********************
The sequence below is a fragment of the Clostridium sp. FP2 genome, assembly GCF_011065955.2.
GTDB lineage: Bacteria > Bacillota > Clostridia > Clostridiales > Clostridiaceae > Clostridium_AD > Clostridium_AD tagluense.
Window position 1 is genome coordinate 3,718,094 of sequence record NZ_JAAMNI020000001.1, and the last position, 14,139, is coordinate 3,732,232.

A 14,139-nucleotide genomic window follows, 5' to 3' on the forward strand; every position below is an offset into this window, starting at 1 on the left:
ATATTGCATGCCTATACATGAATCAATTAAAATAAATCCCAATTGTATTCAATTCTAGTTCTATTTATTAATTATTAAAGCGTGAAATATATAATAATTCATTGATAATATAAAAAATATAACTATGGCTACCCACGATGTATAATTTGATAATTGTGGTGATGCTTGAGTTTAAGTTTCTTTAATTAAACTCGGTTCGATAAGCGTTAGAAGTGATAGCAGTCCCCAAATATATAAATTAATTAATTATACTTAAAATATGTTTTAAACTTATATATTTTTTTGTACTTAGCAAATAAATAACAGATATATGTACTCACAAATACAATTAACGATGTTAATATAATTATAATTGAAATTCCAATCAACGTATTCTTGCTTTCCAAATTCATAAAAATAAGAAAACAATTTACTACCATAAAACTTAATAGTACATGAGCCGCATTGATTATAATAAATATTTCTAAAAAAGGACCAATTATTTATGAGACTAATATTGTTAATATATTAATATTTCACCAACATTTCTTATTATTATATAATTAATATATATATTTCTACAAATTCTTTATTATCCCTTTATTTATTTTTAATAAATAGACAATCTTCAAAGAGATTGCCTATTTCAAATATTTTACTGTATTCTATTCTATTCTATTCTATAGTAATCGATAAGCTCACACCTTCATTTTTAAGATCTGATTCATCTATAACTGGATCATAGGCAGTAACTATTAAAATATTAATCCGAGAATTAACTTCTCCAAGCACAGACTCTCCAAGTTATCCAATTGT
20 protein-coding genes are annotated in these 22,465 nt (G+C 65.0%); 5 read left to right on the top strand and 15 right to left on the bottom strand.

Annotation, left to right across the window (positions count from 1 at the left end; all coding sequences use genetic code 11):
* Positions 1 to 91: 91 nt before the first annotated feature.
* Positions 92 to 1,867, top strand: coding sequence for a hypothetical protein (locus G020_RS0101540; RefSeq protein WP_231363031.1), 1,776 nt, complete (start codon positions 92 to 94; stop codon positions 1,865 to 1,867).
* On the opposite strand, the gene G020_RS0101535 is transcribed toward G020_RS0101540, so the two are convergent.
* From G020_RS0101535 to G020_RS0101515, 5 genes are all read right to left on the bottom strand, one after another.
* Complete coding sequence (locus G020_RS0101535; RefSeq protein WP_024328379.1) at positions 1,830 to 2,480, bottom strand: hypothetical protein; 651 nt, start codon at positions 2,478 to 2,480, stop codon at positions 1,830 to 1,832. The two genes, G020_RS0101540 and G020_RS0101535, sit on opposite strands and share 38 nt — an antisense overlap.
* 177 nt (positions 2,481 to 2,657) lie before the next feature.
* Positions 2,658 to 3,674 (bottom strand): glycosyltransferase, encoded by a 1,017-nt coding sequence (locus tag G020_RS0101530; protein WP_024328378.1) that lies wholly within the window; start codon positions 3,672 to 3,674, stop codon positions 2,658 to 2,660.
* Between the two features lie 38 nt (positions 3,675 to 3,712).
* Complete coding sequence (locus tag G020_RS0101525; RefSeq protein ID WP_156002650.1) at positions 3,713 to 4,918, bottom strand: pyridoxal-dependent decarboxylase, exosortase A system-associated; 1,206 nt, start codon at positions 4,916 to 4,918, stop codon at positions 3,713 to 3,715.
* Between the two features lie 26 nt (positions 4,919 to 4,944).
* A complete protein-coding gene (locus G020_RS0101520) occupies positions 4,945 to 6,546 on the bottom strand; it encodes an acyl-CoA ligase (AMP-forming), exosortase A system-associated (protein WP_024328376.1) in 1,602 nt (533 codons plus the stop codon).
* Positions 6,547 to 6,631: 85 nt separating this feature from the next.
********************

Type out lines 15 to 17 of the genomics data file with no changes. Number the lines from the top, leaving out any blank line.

* Between the two features lie 38 nt (positions 3,675 to 3,712).
* Complete coding sequence (locus tag G020_RS0101525; RefSeq protein ID WP_156002650.1) at positions 3,713 to 4,918, bottom strand: pyridoxal-dependent decarboxylase, exosortase A system-associated; 1,206 nt, start codon at positions 4,916 to 4,918, stop codon at positions 3,713 to 3,715.
* Between the two features lie 26 nt (positions 4,919 to 4,944).